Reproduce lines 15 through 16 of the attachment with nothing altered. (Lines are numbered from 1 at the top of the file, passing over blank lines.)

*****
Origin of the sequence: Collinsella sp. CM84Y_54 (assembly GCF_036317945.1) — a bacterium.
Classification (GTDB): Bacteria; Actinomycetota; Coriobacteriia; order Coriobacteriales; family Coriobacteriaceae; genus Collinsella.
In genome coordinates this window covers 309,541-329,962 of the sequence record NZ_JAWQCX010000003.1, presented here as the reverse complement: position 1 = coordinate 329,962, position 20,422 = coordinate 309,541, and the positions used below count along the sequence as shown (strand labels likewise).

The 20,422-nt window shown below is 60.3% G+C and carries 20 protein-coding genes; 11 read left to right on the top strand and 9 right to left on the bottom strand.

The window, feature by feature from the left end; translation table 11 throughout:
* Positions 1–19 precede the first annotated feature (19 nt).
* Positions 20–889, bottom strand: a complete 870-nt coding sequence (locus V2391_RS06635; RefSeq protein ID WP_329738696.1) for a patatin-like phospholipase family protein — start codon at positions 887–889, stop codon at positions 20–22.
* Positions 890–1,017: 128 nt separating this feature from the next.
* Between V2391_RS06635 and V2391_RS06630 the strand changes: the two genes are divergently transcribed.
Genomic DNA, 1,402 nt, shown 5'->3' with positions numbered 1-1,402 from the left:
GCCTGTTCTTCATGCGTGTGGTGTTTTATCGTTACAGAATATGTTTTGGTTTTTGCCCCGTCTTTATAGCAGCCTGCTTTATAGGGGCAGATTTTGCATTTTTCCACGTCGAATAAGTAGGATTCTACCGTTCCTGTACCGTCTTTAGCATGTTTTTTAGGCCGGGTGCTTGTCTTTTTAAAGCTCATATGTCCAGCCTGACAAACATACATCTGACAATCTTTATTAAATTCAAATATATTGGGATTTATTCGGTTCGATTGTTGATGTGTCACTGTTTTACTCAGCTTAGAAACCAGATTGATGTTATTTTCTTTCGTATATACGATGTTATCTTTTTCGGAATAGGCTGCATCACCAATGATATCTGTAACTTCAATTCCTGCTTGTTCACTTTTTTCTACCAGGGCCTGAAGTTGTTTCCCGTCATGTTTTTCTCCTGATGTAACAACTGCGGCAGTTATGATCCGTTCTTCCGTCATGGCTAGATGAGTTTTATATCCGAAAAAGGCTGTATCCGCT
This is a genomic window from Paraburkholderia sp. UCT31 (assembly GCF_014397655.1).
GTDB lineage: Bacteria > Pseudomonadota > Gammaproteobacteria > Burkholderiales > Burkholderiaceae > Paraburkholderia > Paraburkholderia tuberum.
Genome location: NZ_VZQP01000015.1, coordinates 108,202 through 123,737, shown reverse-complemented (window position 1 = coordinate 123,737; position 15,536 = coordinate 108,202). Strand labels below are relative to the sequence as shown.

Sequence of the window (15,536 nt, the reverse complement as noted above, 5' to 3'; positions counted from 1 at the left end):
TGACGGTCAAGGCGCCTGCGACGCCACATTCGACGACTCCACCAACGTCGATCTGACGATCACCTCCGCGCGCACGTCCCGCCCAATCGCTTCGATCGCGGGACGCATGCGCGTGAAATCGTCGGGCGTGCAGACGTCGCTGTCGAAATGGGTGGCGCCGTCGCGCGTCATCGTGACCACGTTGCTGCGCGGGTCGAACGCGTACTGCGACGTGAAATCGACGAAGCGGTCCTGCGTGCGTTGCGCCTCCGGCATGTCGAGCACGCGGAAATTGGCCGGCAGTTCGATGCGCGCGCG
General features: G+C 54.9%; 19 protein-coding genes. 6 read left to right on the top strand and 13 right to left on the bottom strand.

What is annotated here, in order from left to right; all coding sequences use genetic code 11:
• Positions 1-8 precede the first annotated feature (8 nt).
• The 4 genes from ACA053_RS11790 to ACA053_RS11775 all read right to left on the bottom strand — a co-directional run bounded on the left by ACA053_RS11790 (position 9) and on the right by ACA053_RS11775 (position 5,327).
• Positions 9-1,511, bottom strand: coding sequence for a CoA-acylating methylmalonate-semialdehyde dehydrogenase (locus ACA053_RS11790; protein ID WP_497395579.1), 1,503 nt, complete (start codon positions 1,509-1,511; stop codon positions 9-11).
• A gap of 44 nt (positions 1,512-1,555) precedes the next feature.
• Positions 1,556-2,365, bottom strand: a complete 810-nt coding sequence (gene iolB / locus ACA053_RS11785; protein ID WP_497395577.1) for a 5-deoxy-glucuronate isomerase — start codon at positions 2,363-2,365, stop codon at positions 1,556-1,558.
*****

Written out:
Sequence of the window (15,536 nt, the reverse complement as noted above, 5' to 3'; positions counted from 1 at the left end):
TGACGGTCAAGGCGCCTGCGACGCCACATTCGACGACTCCACCAACGTCGATCTGACGATCACCTCCGCGCGCACGTCCCGCCCAATCGCTTCGATCGCGGGACGCATGCGCGTGAAATCGTCGGGCGTGCAGACGTCGCTGTCGAAATGGGTGGCGCCGTCGCGCGTCATCGTGACCACGTTGCTGCGCGGGTCGAACGCGTACTGCGACGTGAAATCGACGAAGCGGTCCTGCGTGCGTTGCGCCTCCGGCATGTCGAGCACGCGGAAATTGGCCGGCAGTTCGATGCGCGCGCG